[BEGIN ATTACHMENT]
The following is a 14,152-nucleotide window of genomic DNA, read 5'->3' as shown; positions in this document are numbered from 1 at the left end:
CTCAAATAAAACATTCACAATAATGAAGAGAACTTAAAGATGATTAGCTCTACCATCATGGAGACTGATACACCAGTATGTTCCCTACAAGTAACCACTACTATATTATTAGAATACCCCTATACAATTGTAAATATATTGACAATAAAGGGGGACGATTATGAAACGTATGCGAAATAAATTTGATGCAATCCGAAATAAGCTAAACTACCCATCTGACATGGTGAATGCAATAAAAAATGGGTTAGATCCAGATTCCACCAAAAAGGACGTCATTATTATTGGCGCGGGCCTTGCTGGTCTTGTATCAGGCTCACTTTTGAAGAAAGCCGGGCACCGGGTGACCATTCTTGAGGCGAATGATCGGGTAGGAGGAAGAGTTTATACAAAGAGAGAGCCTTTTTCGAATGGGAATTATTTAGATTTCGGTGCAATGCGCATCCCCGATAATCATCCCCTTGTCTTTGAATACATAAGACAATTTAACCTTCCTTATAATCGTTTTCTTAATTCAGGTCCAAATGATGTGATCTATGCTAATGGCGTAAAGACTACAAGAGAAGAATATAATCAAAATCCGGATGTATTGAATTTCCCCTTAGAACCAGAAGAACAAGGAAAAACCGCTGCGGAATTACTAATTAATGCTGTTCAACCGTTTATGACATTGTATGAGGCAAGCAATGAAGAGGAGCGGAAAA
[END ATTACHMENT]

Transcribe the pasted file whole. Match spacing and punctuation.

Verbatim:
The following is a 14,152-nucleotide window of genomic DNA, read 5'->3' as shown; positions in this document are numbered from 1 at the left end:
CTCAAATAAAACATTCACAATAATGAAGAGAACTTAAAGATGATTAGCTCTACCATCATGGAGACTGATACACCAGTATGTTCCCTACAAGTAACCACTACTATATTATTAGAATACCCCTATACAATTGTAAATATATTGACAATAAAGGGGGACGATTATGAAACGTATGCGAAATAAATTTGATGCAATCCGAAATAAGCTAAACTACCCATCTGACATGGTGAATGCAATAAAAAATGGGTTAGATCCAGATTCCACCAAAAAGGACGTCATTATTATTGGCGCGGGCCTTGCTGGTCTTGTATCAGGCTCACTTTTGAAGAAAGCCGGGCACCGGGTGACCATTCTTGAGGCGAATGATCGGGTAGGAGGAAGAGTTTATACAAAGAGAGAGCCTTTTTCGAATGGGAATTATTTAGATTTCGGTGCAATGCGCATCCCCGATAATCATCCCCTTGTCTTTGAATACATAAGACAATTTAACCTTCCTTATAATCGTTTTCTTAATTCAGGTCCAAATGATGTGATCTATGCTAATGGCGTAAAGACTACAAGAGAAGAATATAATCAAAATCCGGATGTATTGAATTTCCCCTTAGAACCAGAAGAACAAGGAAAAACCGCTGCGGAATTACTAATTAATGCTGTTCAACCGTTTATGACATTGTATGAGGCAAGCAATGAAGAGGAGCGGAAAA